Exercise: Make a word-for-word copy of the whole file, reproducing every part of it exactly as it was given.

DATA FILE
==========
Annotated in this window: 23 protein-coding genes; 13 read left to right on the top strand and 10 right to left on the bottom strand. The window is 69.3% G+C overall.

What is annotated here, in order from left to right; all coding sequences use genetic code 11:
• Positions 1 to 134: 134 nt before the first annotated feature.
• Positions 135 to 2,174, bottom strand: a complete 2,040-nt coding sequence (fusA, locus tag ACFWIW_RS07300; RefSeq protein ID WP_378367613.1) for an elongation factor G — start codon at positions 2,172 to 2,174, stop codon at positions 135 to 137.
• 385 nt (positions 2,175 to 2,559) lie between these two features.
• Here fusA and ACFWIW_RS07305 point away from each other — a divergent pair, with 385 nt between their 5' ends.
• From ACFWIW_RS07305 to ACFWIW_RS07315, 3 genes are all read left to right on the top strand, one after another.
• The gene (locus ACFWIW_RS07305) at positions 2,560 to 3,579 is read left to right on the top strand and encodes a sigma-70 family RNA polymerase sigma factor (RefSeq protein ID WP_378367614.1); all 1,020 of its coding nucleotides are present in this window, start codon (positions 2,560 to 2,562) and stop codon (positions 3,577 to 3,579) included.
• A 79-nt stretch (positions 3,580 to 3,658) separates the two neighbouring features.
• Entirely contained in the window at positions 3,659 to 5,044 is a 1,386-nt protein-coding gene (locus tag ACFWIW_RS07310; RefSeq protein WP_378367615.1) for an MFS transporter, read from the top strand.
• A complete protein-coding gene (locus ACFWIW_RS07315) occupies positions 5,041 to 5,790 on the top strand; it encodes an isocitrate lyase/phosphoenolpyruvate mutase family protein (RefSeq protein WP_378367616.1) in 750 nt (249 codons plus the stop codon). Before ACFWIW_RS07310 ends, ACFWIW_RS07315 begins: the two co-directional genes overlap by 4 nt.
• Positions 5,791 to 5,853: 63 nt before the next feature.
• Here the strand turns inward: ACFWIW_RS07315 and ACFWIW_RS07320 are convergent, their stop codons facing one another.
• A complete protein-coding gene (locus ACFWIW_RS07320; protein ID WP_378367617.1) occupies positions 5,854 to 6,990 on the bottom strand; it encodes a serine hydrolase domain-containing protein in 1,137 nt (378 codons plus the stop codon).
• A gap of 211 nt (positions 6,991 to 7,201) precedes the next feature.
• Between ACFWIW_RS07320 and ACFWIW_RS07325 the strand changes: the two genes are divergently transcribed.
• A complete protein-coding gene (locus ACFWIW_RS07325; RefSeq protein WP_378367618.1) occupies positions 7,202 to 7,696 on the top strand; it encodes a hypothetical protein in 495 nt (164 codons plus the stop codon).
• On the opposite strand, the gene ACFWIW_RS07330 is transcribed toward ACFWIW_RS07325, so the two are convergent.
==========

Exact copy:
Annotated in this window: 23 protein-coding genes; 13 read left to right on the top strand and 10 right to left on the bottom strand. The window is 69.3% G+C overall.

What is annotated here, in order from left to right; all coding sequences use genetic code 11:
• Positions 1 to 134: 134 nt before the first annotated feature.
• Positions 135 to 2,174, bottom strand: a complete 2,040-nt coding sequence (fusA, locus tag ACFWIW_RS07300; RefSeq protein ID WP_378367613.1) for an elongation factor G — start codon at positions 2,172 to 2,174, stop codon at positions 135 to 137.
• 385 nt (positions 2,175 to 2,559) lie between these two features.
• Here fusA and ACFWIW_RS07305 point away from each other — a divergent pair, with 385 nt between their 5' ends.
• From ACFWIW_RS07305 to ACFWIW_RS07315, 3 genes are all read left to right on the top strand, one after another.
• The gene (locus ACFWIW_RS07305) at positions 2,560 to 3,579 is read left to right on the top strand and encodes a sigma-70 family RNA polymerase sigma factor (RefSeq protein ID WP_378367614.1); all 1,020 of its coding nucleotides are present in this window, start codon (positions 2,560 to 2,562) and stop codon (positions 3,577 to 3,579) included.
• A 79-nt stretch (positions 3,580 to 3,658) separates the two neighbouring features.
• Entirely contained in the window at positions 3,659 to 5,044 is a 1,386-nt protein-coding gene (locus tag ACFWIW_RS07310; RefSeq protein WP_378367615.1) for an MFS transporter, read from the top strand.
• A complete protein-coding gene (locus ACFWIW_RS07315) occupies positions 5,041 to 5,790 on the top strand; it encodes an isocitrate lyase/phosphoenolpyruvate mutase family protein (RefSeq protein WP_378367616.1) in 750 nt (249 codons plus the stop codon). Before ACFWIW_RS07310 ends, ACFWIW_RS07315 begins: the two co-directional genes overlap by 4 nt.
• Positions 5,791 to 5,853: 63 nt before the next feature.
• Here the strand turns inward: ACFWIW_RS07315 and ACFWIW_RS07320 are convergent, their stop codons facing one another.
• A complete protein-coding gene (locus ACFWIW_RS07320; protein ID WP_378367617.1) occupies positions 5,854 to 6,990 on the bottom strand; it encodes a serine hydrolase domain-containing protein in 1,137 nt (378 codons plus the stop codon).
• A gap of 211 nt (positions 6,991 to 7,201) precedes the next feature.
• Between ACFWIW_RS07320 and ACFWIW_RS07325 the strand changes: the two genes are divergently transcribed.
• A complete protein-coding gene (locus ACFWIW_RS07325; RefSeq protein WP_378367618.1) occupies positions 7,202 to 7,696 on the top strand; it encodes a hypothetical protein in 495 nt (164 codons plus the stop codon).
• On the opposite strand, the gene ACFWIW_RS07330 is transcribed toward ACFWIW_RS07325, so the two are convergent.